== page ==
Views that differ from official government policy cannot be characterised as seditious.



Actions taken:


In 2022, the SC essentially suspended the colonial-era penal clause and ordered the federal government and the states to stop making arrests and bringing legal cases based on it.

The Union administration recently informed the Supreme Court that the “final stages” of the legislative process to review and alter the Sedition Law were already underway.


On sedition law, the Law Commission of India:


A reasonable constraint on the right to free expression is the sedition legislation.

The security and integrity of the nation may suffer significantly if the legislative requirement is repealed.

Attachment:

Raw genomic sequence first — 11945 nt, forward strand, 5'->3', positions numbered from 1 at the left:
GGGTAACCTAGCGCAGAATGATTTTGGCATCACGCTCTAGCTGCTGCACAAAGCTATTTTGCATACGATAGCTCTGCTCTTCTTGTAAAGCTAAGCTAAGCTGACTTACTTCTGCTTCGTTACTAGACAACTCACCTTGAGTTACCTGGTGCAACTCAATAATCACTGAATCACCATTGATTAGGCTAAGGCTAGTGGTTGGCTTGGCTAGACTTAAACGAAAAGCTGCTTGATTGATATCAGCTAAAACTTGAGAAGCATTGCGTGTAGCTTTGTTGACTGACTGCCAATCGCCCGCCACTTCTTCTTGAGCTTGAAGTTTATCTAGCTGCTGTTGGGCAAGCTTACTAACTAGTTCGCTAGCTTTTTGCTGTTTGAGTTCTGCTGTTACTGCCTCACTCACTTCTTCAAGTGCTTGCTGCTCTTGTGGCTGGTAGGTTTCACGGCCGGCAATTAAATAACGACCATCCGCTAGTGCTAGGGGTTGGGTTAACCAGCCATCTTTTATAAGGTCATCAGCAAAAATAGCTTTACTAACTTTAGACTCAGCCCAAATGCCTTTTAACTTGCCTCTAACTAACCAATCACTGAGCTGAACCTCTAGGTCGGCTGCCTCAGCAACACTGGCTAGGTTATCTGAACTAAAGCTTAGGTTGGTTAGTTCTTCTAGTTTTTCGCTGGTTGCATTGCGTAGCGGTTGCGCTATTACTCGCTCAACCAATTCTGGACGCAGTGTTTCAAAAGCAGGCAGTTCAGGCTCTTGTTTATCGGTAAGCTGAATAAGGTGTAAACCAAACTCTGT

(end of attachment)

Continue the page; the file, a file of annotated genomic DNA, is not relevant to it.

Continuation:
The simple fact that a certain legal requirement has colonial roots does not make the case for its repeal.

States like the US, UK, and others have combined their anti-sedition laws with anti-terrorism laws.


Amendments to Section 124A of the IPC are suggested:


to match it with the SC’s 1962 ruling and to increase the clarity with which the provision is interpreted, understood, and used.

should demonstrate actual violence or a serious threat of violence in order to replace mere propensity to incite violence or create a public disturbance.

Increasing the alternative sentence to “7 years” will provide the judges more discretion to determine the appropriate punishment based on the seriousness of the offence.

procedural protections to reduce abuse. For instance, Section 154 of the CrPC may be changed to state that a police officer must first undertake a preliminary investigation before registering a FIR under Section 124A.